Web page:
Skip to content

Posts from the ‘Cold Chain’ Category

Regulatory Uncertainty Impacts Refrigerant Decisions

AndrePatenaude_Blog_Image Andre Patenaude | Director, Food Retail Marketing & Growth Strategy, Cold Chain

Emerson Commercial & Residential Solutions

I was recently asked to contribute to an ACHR The NEWS article about the uncertainty surrounding the dynamic regulations governing the use of refrigerants. The article provided perspectives from several industry stakeholders, and I was happy to discuss Emerson’s views on the short- and long-term implications of the situation. Read a summary of the article below and view it here in its entirety.

For the last two years, the commercial refrigeration industry has been in a period of uncertainty regarding the regulations that govern the use of hydrofluorocarbon (HFC) refrigerants with high global warming potential (GWP). Since the U.S. DC Court of Appeals ruled that the Environmental Protection Agency (EPA) did not have the authority to phase down HFCs, the EPA’s role in the national HFC phase-down has been unclear.

R-22 phase-out is still in effect

For the time being, the EPA’s authority covers only the transition from ozone-depleting substances, such as the chlorofluorocarbon (CFC) R-22. So, even though the HFC rules have been vacated, the EPA still has the authority to phase out R-22, which is scheduled to take place on Jan. 1, 2020.

While there’s plenty of discussion about the fate of HFCs, it would be unwise to presume that the 2020 R-22 phase-out won’t have significant impacts. In fact, it may surprise some to learn that there are still many operators with older refrigeration systems currently charged with R-22. But after Jan. 1, they must either retrofit their systems with lower-GWP refrigerants or continue to recover and reuse R-22 until their supplies run out — with the understanding that the latter choice is not a permanent solution.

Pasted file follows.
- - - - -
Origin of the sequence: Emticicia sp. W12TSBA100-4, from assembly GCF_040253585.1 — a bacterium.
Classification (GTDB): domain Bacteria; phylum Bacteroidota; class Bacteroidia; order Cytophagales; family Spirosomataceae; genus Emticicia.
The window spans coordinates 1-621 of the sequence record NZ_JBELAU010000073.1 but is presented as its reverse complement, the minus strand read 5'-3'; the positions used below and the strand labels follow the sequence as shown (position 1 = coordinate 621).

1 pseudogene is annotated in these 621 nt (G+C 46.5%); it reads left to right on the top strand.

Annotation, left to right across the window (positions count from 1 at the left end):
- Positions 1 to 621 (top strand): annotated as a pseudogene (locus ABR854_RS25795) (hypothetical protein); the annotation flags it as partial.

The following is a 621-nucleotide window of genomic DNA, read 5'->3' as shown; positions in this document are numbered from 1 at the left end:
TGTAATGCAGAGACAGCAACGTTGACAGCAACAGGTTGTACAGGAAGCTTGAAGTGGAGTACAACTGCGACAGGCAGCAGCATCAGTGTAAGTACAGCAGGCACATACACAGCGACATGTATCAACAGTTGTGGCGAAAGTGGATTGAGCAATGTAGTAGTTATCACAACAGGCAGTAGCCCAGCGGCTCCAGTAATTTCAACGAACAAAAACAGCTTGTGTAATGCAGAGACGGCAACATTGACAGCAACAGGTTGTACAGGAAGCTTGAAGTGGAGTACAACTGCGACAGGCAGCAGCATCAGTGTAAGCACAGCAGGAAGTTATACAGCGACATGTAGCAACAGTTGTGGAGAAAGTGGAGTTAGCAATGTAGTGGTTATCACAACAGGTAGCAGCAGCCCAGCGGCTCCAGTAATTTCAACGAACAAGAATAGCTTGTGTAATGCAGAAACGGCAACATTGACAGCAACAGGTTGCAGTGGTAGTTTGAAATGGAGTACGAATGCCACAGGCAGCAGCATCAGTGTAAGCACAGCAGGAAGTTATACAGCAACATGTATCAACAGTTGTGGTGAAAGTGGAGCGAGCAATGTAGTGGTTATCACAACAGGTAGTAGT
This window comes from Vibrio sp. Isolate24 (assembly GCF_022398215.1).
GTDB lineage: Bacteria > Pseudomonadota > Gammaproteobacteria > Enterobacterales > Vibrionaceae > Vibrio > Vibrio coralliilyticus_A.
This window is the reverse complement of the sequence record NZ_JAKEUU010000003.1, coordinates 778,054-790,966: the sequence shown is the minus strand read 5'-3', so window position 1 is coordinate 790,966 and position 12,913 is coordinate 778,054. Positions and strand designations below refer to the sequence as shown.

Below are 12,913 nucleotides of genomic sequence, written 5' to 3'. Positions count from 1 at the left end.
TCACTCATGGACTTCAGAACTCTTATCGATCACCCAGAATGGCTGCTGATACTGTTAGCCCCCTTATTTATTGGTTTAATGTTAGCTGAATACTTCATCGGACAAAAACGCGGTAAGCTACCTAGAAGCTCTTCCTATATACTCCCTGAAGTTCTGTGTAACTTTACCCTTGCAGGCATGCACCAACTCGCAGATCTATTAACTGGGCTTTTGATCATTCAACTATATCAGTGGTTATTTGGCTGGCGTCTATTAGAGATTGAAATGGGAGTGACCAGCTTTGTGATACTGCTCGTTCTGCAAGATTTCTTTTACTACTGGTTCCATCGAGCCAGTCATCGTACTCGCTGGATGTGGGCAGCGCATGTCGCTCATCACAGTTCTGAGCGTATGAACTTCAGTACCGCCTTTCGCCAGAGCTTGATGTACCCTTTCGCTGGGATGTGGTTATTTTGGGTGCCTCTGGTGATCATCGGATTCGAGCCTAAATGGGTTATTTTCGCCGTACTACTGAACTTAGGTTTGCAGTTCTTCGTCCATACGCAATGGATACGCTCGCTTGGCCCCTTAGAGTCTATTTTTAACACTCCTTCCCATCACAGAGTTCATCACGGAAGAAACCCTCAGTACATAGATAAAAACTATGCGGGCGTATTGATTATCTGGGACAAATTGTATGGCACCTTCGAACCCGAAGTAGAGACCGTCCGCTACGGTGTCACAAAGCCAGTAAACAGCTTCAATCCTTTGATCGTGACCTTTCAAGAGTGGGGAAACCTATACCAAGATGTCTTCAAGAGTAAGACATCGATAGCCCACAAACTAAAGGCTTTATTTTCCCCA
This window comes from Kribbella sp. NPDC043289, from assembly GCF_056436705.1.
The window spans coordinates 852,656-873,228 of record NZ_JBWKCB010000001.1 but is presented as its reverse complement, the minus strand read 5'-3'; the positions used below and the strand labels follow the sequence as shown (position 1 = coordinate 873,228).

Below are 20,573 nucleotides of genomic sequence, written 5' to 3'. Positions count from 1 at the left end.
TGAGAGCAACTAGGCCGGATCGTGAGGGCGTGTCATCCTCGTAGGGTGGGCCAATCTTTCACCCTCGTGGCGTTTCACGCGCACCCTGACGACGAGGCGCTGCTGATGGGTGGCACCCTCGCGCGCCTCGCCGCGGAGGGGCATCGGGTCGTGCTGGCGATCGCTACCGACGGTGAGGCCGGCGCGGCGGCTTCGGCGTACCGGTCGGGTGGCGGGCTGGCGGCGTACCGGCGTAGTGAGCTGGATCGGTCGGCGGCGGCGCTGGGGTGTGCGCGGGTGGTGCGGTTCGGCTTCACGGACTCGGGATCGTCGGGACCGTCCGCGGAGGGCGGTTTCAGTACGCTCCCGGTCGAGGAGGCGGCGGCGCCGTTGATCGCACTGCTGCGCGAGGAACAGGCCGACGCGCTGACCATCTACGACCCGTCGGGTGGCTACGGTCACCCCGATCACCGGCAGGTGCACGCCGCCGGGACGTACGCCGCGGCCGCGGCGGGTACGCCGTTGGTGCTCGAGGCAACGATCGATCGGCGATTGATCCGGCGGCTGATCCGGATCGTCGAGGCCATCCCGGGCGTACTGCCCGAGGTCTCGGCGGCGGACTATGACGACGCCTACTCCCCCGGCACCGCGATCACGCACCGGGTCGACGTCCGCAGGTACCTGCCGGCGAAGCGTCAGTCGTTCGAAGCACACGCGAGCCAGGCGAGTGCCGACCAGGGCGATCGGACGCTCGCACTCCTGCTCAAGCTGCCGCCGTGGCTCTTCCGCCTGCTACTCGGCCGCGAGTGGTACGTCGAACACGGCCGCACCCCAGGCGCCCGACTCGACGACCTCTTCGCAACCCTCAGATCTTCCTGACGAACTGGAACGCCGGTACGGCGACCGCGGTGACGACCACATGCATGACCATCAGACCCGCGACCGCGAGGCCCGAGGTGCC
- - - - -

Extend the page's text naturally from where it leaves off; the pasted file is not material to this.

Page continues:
HFC phase-down continues in California and other states

The absence of a federal mandate to phase down common HFCs is not deterring California from taking its own steps. Per a recent ruling by the California Air Resources Board (CARB), R-404A and R-507A are no longer allowable in many new commercial refrigeration applications.

California’s regulatory stance is a reminder that a retailer’s geographic location is an important factor in the development of their refrigerant strategy. While California is currently taking the lead on U.S. HFC reductions, there are currently

As retailers evaluate their future refrigerant options, state-specific environmental regulations will factor prominently in their decision processes. For example, operators in California are well aware of the efforts to phase down HFCs and most likely have alternative refrigerant plans in place. These operators are either planning for retrofits or trialing new alternative refrigerant architectures.

Strategies for moving forward